A Mob Fairy Tale: The Little (Bleepin’) Red Hen

SHEEPSHEAD BAY, New York. This working class neighborhood in Brooklyn has given birth to more than its share of professional comedians, including Larry David, Andrew Dice Clay and Elayne Boosler, but it is also known for a different kind of wise guy; members of La Cosa Nostra such as Thomas “Tommy Karate” Pitera of the Bonanno crime family. “This is a nice respectable area, okay?” says Gaetano “Joey Pockets” DiSalvo, an enforcer who collects loan sharking debts in and around Coney Island. “You wanna spit on the sidewalk, go to some dump like Manhattan.”


And indeed, there is sharp contrast between the hardened men who leave their homes here with grim faces every morning and the smiling padres who tell their children bedtime stories every night at the same addresses. “Every kid should have a childhood, you know what I’m saying?” says Tony “The Icepick” Gravano as his dandles his daughter Theresa on his knee. “You miss out on childhood, I don’t know how you’re gonna become a teenager.”

“And if some mook messes with you, I’ll stuff him in a dumpster and send him to a landfill.”

Tonight “Joey Pockets” takes over from his wife Maria, who has been promised a “girls’ night out”; a “mani-pedi” party with her friends at “A Touch of Class II” nail salon on Voorhies Avenue. “I don’t know if Roman numeral II means they’re better or they just came later,” Maria says as she hustles out to her Cadillac Escalade. “I didn’t pay too much attention in World History.”

“We already owe China a shit-load of money — I’ll tip her 10%”


Mr. Pockets allows this reporter to sit in on the touching scene between him and his daughter Gina as soon as bath time is over. “Most reporters are perverts,” he says with an upraised eyebrow of skepticism. “Still, it’s nice to get your name in the paper in case you get wiped out one night in Little Italy eating linguini and clam sauce.”

“Tell me the one about the Little Red Hen,” Gina says as she hops into bed, her hair still shiny from her Cry No Tears shampoo.

“You really like that one, don’t you?” her father says softly as he tucks her in.

“Yes, daddy,” Gina says as she wiggles herself into a comfortable position on her side, looking up at her father with adoring eyes.


“Okay,” DiSalvo begins, as he has on many nights previously. “Once upon a time there was a Little Red Hen, who knew she had to work very hard for the good things in life.” The career criminal, who has thus far spent time only in state and not federal jails, gives his daughter a serious look to make sure she is absorbing the moral lessons he is trying to impart. “The Little Red Hen wanted some corn in the summer, so what did she do?”

“She planted some in the spring,” little Gina says, echoing her father’s emphasis on long-range planning and deferred gratification.

“Thass right,” her father says. “And who did she ask for help?”

“She asked Foxy Loxy, but he said he was too busy.”

“Good girl. So she planted it all herself. Now, once you plant corn, you gotta water it right? The Little Red Hen couldn’t water it all herself, so what did she do?”

“She asked Turkey Lurkey if he’d help.”

“And what did he say?”

“He said he didn’t want to get his feathers wet and told her no.”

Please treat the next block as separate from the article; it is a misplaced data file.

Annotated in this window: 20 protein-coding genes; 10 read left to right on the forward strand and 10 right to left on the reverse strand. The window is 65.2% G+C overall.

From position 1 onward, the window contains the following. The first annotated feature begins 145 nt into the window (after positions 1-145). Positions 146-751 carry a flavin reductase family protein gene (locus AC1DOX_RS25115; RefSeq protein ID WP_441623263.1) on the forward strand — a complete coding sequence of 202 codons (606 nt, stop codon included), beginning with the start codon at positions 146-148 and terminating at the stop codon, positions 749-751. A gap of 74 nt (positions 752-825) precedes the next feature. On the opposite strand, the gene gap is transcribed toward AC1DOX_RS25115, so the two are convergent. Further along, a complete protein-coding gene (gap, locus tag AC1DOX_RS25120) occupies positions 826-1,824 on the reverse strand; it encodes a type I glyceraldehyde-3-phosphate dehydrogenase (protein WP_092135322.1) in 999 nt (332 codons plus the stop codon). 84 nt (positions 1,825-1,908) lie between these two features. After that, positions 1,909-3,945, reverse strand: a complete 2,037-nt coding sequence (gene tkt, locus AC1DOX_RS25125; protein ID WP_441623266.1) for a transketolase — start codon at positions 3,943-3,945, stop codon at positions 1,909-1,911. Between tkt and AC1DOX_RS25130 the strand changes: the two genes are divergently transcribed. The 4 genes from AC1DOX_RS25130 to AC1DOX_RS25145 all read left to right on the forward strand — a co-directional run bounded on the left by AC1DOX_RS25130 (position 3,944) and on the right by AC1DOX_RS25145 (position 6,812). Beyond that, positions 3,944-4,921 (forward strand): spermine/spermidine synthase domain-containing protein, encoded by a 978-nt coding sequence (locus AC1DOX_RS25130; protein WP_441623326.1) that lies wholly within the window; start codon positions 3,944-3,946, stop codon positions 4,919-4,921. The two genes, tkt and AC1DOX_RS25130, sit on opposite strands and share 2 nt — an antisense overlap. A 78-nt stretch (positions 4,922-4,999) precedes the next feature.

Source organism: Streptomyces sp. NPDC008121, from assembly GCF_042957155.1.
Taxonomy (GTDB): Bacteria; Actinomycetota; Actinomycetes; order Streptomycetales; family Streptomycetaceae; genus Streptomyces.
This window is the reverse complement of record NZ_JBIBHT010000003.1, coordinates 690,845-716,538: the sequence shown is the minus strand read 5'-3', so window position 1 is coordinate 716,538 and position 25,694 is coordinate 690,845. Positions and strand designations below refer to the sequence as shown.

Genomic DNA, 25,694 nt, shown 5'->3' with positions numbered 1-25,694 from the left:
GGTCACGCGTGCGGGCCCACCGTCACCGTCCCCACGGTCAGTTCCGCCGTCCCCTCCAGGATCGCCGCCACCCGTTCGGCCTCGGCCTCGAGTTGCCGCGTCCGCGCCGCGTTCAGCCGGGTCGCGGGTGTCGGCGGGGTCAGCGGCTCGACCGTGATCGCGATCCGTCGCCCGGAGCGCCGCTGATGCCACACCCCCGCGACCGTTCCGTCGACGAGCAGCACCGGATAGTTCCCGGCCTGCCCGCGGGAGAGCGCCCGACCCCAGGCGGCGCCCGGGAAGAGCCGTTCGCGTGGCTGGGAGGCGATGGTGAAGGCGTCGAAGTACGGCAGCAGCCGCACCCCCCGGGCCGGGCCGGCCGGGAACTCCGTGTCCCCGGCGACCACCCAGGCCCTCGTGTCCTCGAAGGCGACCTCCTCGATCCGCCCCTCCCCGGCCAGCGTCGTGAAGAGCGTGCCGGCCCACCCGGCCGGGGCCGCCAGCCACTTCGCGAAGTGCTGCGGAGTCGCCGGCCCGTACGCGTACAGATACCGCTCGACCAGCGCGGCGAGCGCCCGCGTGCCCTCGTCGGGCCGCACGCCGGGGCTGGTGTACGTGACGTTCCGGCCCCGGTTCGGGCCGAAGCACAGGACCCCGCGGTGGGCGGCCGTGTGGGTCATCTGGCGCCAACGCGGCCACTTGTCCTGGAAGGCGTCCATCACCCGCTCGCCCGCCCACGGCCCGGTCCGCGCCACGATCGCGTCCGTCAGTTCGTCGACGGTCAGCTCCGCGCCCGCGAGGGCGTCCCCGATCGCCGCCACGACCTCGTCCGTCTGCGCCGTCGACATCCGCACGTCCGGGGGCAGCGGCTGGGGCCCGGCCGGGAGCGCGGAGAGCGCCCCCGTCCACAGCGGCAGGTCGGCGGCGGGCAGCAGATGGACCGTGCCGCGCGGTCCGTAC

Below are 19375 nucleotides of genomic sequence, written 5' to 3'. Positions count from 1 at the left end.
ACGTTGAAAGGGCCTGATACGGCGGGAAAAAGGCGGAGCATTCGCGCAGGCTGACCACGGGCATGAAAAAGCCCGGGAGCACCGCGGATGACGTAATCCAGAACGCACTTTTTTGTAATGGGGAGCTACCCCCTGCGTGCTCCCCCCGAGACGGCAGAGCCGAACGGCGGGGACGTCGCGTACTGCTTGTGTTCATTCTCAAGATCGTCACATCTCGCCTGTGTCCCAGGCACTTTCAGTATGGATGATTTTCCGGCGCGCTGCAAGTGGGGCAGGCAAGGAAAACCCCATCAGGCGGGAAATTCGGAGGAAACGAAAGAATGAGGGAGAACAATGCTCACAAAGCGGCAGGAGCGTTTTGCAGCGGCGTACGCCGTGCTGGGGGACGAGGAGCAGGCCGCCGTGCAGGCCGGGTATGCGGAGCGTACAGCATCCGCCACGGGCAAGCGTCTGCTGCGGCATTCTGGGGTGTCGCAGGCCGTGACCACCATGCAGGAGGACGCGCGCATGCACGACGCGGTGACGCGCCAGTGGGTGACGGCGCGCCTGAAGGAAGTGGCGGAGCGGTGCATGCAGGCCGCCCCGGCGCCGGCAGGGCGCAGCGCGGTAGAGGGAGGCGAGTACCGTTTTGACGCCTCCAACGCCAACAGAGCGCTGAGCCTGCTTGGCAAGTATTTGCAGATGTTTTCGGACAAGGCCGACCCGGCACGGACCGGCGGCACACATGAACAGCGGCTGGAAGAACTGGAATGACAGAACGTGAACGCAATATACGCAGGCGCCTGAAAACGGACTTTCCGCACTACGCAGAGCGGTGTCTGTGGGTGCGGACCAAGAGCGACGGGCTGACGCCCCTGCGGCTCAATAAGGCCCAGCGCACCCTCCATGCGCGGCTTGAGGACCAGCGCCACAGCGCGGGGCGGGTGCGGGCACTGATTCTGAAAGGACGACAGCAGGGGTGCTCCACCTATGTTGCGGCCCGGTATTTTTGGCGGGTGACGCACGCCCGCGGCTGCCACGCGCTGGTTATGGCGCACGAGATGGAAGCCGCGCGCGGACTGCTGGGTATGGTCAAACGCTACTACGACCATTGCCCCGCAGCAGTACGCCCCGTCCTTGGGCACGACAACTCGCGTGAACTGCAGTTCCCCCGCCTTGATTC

“You got it. So she had to do it all herself. After she was done, the weeds came up–a lot of weeds!”

Gina smiles at this familiar passage. “I know what happened next!” she squeals.


“The Little Red Hen asked Puppy Wuppy to help her weed the corn, but he was too busy playing with a ball.”

“So what’d she do?”

“She got a hoe and did all the weeding herself!” It is clear that little Gina identifies with the hard-working heroine of the story, and her father smiles down approvingly at her.

“Ab-so-freaking-lutely,” her father says with pride. “Now the corn grew and it came time to pick it, so what did the Little Red Hen do then?”

At this point Gina’s memory falters, or perhaps she is simply tired after a long day of second grade, First Holy Communion classes, and bocce lessons. “I forget what comes next, daddy,” she says with a yawn.

“The Little Red Hen asks Kitsy Witsy to help her pick it, but she gets turned down again because the damn cat is chasing a mouse–so she picks it all herself.”

“It’s so unfair!” Gina says, responding to the dramatic tension that makes the story her favorite. “Then what?”

“Well,” her father begins, “it’s time to cook the corn, which is hot work in the kitchen, right?”

“Right. You have to grease the pans, and mix the corn up and everything.”

“So the Little Red Hen is really, really tired by now, so she asks Crowsie-Woesie if he’ll help her out. But you know what he says?”

“He’s a boy so he doesn’t have to help with the cooking?”

“You got that right. So she takes care of it all by herself and the corn bread comes out just perfect. The smell of it wafts out the window, and who should smell it but Foxy Loxy, Turkey Lurkey, Puppy Wuppy, Kitsy Witsy, and Crowsie-Woesie, and they all come runnin’ and when they see how delicious it looks, they all say ‘Can we have some a dat, Little Red Hen? And what does she say to them?”

Little Gina’s face brightens visibly as she takes on the role of the poor, overworked hen. “She says ‘You didn’t plant the corn, and you didn’t water the corn, and you didn’t weed the corn, and you didn’t pick the corn, and you didn’t cook the corn, so . . .’”

Her father waits with anticipation, and the little girl draws out the suspense with an extended silence. “So what does she say to ’em?” her father finally asks her.

“You don’t get no fuckin’ corn!” she says with an outburst of laughter that causes her father to give her a great big hug.

“That’s my little girl,” he says with a wink at this reporter. “She ain’t never gonna take no guff from nobody!”

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